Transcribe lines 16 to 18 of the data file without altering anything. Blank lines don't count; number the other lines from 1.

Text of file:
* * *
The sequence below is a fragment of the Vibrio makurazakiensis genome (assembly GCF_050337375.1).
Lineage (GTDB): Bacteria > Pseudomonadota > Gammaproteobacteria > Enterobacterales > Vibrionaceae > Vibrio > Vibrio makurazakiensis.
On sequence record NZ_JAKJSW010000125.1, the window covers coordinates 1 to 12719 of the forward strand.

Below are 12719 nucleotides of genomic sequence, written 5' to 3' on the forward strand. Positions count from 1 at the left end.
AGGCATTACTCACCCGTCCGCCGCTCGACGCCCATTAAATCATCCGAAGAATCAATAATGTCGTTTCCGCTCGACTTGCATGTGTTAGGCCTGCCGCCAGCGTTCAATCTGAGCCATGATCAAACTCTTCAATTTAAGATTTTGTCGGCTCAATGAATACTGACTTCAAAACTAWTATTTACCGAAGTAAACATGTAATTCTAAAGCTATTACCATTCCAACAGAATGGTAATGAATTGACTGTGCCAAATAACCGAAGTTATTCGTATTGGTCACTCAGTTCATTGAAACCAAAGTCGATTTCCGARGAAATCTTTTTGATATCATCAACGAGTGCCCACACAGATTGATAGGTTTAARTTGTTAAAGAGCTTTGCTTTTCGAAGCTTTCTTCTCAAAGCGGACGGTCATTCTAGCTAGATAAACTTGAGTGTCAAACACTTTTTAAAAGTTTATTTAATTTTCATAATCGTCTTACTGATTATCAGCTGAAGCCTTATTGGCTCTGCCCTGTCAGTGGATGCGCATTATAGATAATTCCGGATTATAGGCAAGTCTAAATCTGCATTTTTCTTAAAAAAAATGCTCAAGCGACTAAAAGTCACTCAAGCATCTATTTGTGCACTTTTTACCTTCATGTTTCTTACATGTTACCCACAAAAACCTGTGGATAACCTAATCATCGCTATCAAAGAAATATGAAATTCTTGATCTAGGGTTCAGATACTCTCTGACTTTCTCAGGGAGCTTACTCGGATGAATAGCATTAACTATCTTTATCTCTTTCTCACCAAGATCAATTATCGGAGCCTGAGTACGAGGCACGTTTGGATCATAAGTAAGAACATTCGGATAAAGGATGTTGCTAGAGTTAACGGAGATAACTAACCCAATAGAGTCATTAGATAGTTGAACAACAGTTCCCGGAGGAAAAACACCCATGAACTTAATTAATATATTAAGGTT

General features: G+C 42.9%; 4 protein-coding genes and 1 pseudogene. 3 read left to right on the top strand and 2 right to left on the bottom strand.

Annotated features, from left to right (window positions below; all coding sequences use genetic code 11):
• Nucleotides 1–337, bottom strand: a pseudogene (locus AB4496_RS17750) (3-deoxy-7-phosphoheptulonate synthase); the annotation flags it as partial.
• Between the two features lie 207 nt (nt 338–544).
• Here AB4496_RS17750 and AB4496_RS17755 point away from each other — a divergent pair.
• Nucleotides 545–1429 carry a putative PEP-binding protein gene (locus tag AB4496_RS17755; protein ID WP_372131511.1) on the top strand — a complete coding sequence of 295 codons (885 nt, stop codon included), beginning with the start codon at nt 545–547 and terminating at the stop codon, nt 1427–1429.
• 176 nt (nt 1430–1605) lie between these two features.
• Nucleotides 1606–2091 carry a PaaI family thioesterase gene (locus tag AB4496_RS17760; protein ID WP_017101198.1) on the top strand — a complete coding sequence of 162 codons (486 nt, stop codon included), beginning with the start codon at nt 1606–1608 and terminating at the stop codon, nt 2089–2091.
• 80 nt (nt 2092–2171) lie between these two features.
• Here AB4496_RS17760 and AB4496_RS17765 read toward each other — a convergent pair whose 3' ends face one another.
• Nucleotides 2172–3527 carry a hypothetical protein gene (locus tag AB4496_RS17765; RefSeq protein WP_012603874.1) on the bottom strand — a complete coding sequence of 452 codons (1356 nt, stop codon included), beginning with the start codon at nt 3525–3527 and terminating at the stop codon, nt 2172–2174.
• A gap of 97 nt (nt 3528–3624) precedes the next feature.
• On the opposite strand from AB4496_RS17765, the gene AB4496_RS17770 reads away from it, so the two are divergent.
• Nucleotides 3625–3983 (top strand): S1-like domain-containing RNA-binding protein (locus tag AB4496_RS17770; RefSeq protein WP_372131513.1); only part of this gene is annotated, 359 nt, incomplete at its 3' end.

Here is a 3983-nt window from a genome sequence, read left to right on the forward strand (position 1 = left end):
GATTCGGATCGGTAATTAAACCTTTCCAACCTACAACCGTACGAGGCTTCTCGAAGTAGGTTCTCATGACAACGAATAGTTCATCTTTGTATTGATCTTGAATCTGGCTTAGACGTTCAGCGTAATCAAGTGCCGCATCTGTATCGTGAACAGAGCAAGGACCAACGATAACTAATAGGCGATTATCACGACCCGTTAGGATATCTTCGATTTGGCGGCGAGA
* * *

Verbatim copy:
• Nucleotides 2172–3527 carry a hypothetical protein gene (locus tag AB4496_RS17765; RefSeq protein WP_012603874.1) on the bottom strand — a complete coding sequence of 452 codons (1356 nt, stop codon included), beginning with the start codon at nt 3525–3527 and terminating at the stop codon, nt 2172–2174.
• A gap of 97 nt (nt 3528–3624) precedes the next feature.
• On the opposite strand from AB4496_RS17765, the gene AB4496_RS17770 reads away from it, so the two are divergent.